DiaCom Rolling Diaphragm Theory

Figure 1 illustrates pressure reaction on the diaphragm. It can be seen that almost the entire pressure load is supported by the piston head and only a small amount of the liquid or gas pressure is supported by the narrow convolution of the diaphragm. Also note in Figure 1 that the lines of unit pressure (acting in horizontal planes because they must be normal to the surface) force the diaphragm against the piston and cylinder sidewalls on that portion of the diaphragm in contact with the cylinder wall and piston skirt.

Rolling Diaphragm Theory Fig.1

The lines of force acting on that part of the diaphragm not in contact with the cylinder or piston skirt (the semicircular segment of the convolution) are shown in Figure 2.

Each line of unit pressure (Pr) acts normal to the semicircular segment; thus any one of the pressure lines can be replaced by its horizontal and vertical component. The horizontal components, acting in opposition, cancel out each other.

The sum of the vertical components of the unit pressures acting on this semicircular segment add up to the total pressure force (F) and is equal to the normal pressure on the projection of this segment.

Considering a unit (1 inch) of circumferential length of the diaphragm, the foregoing is:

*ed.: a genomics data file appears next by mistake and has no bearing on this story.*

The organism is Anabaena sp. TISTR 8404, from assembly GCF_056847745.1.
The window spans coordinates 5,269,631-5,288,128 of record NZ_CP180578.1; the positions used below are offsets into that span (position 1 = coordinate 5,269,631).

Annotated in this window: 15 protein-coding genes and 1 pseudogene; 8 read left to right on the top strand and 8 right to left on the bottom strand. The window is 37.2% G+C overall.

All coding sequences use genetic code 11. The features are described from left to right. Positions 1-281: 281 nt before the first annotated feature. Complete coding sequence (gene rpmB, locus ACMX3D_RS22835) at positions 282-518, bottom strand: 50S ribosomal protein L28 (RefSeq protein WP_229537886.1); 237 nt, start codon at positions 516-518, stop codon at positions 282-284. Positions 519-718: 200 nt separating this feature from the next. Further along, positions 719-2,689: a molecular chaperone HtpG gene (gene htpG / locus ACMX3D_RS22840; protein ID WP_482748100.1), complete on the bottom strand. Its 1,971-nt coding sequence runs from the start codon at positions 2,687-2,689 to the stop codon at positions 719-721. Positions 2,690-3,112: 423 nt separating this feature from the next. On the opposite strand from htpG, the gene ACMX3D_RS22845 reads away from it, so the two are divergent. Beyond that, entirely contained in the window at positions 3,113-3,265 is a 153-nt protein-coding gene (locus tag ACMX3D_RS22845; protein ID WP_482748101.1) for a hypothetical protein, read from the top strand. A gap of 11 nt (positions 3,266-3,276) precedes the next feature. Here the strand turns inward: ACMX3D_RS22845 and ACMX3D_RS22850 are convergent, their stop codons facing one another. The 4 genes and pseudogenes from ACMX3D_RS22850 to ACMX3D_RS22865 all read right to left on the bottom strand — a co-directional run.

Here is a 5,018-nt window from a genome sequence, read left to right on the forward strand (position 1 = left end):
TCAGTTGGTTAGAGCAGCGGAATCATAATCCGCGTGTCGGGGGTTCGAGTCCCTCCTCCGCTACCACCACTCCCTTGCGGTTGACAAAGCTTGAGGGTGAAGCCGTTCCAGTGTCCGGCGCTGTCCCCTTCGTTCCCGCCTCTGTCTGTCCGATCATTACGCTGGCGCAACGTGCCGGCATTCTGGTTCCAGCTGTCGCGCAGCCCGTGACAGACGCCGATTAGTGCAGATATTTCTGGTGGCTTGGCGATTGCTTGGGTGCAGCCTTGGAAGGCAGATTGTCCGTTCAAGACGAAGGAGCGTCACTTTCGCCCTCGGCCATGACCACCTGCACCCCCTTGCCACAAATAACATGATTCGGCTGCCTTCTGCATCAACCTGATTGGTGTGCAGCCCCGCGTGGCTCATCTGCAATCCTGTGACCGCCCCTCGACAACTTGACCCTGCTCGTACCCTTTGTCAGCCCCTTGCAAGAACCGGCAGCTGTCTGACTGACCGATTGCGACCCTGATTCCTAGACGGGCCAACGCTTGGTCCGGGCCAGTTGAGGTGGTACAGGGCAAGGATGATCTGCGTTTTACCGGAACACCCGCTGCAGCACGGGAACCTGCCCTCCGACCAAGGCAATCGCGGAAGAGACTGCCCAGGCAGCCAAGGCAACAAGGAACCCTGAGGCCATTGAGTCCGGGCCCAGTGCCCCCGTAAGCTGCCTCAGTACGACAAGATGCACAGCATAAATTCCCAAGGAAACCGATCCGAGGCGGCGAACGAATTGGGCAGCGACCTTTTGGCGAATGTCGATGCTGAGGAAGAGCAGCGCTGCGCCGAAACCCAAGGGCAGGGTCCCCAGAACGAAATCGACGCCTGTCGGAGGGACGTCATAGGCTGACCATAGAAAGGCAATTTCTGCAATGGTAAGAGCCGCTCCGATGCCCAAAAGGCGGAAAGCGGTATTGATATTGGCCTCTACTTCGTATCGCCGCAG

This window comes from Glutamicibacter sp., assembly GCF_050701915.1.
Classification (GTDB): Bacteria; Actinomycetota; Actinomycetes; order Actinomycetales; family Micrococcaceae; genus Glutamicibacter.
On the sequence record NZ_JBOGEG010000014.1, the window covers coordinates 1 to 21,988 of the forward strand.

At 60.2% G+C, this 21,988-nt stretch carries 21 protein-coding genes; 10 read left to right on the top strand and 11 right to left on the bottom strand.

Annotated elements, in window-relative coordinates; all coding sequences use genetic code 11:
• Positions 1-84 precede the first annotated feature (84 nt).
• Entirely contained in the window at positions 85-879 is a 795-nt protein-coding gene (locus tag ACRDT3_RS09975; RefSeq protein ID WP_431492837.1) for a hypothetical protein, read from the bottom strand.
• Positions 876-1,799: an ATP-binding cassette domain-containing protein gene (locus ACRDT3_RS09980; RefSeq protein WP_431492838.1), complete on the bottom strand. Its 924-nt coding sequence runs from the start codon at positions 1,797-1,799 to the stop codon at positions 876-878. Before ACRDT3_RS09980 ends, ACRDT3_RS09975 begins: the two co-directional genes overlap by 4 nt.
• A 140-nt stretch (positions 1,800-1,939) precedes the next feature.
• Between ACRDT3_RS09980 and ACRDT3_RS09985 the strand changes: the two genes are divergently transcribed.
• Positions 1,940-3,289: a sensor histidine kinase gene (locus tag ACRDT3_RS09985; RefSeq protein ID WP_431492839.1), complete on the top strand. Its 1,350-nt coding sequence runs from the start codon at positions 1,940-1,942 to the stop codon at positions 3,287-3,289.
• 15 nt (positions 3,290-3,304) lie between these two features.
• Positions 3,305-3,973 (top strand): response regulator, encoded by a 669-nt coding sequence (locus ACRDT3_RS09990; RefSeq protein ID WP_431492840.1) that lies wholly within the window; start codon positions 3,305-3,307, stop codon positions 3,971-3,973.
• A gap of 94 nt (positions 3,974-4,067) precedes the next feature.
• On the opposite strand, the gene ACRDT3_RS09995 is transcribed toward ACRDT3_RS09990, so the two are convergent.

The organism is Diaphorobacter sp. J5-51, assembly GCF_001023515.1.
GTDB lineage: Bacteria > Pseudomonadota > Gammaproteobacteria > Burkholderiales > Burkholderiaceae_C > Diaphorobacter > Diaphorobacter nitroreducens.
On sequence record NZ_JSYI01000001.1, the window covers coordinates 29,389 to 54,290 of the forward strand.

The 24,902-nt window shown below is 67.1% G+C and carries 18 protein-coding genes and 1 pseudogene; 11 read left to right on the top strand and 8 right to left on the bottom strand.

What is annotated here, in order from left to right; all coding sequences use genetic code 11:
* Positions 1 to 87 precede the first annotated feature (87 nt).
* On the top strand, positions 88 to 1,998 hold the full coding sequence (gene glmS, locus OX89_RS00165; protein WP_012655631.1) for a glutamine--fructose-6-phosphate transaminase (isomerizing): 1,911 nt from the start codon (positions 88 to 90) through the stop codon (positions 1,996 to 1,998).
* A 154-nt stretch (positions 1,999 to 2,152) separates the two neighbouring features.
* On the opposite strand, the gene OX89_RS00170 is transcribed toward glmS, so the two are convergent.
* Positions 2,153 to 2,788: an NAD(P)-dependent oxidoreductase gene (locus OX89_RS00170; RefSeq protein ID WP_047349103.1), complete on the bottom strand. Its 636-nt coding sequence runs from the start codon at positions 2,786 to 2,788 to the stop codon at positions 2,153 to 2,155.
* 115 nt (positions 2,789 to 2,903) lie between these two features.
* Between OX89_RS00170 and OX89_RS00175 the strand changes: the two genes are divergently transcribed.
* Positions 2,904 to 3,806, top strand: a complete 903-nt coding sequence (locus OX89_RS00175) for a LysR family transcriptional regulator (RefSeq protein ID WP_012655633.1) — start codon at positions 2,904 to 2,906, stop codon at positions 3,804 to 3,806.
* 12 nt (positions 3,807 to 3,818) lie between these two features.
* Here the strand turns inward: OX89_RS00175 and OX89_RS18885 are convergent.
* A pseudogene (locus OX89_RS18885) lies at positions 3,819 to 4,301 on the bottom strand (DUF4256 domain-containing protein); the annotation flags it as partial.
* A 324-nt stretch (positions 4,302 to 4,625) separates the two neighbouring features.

Rolling Diaphragm Theory - Equation 1

The total force F is supported equally by the fabric reinforcement of the diaphragm on the piston and cylinder wall (see Figure 2). Therefore tension force FT (lbs.) in either wall is simply one-half the value of F or

Rolling Diaphragm Theory - Equation 2

Where FT is the tension force on the diaphragm sidewall for each unit of circumferential length. Since tensile force FT and fabric stress SF are identical, equation 4 can be expressed in terms of fabric stress:

Rolling Diaphragm Theory - Equation 3

Fabric stress can be computed using equation 5. For example, if a 3¬inch diameter diaphragm with an effective pressure area of 6.35 sq. in. and a convolution width of .156 is subjected to a loading pressure of 100 psi, the resulting total thrust is 635 lbs. However, fabric stress on the narrow convolution is only:

Rolling Diaphragm Theory - Equation 4
Piston and Standard Convolution Width Dimensions for Fluoroelastomer Seals

Fabric materials are available in tensile strengths greater than 7.8 lbs. per inch. Therefore the very narrow convolution widths with resulting low stress values in the fabric fibers enable diaphragms to be used in applications involving high working pressures.

In effect, DiaCom Rolling Diaphragms are pressure vessels having a variable volume and flexible moving sidewalls. As in any other pressure vessel, its strength should be considered with respect to safety factors. Generally, diaphragms can be designed with a large safety factor. In effect, this means the maximum safe working pressure will be a fraction of the pressure that would cause failure in the convolution area. (In some aircraft applications where working pressures are as high as 1000 psi and total cycle requirements are low, safety factors are substantially increased.)

Actual stress analysis and selection of fabrics will be recommended by the DiaCom engineering department for each application.





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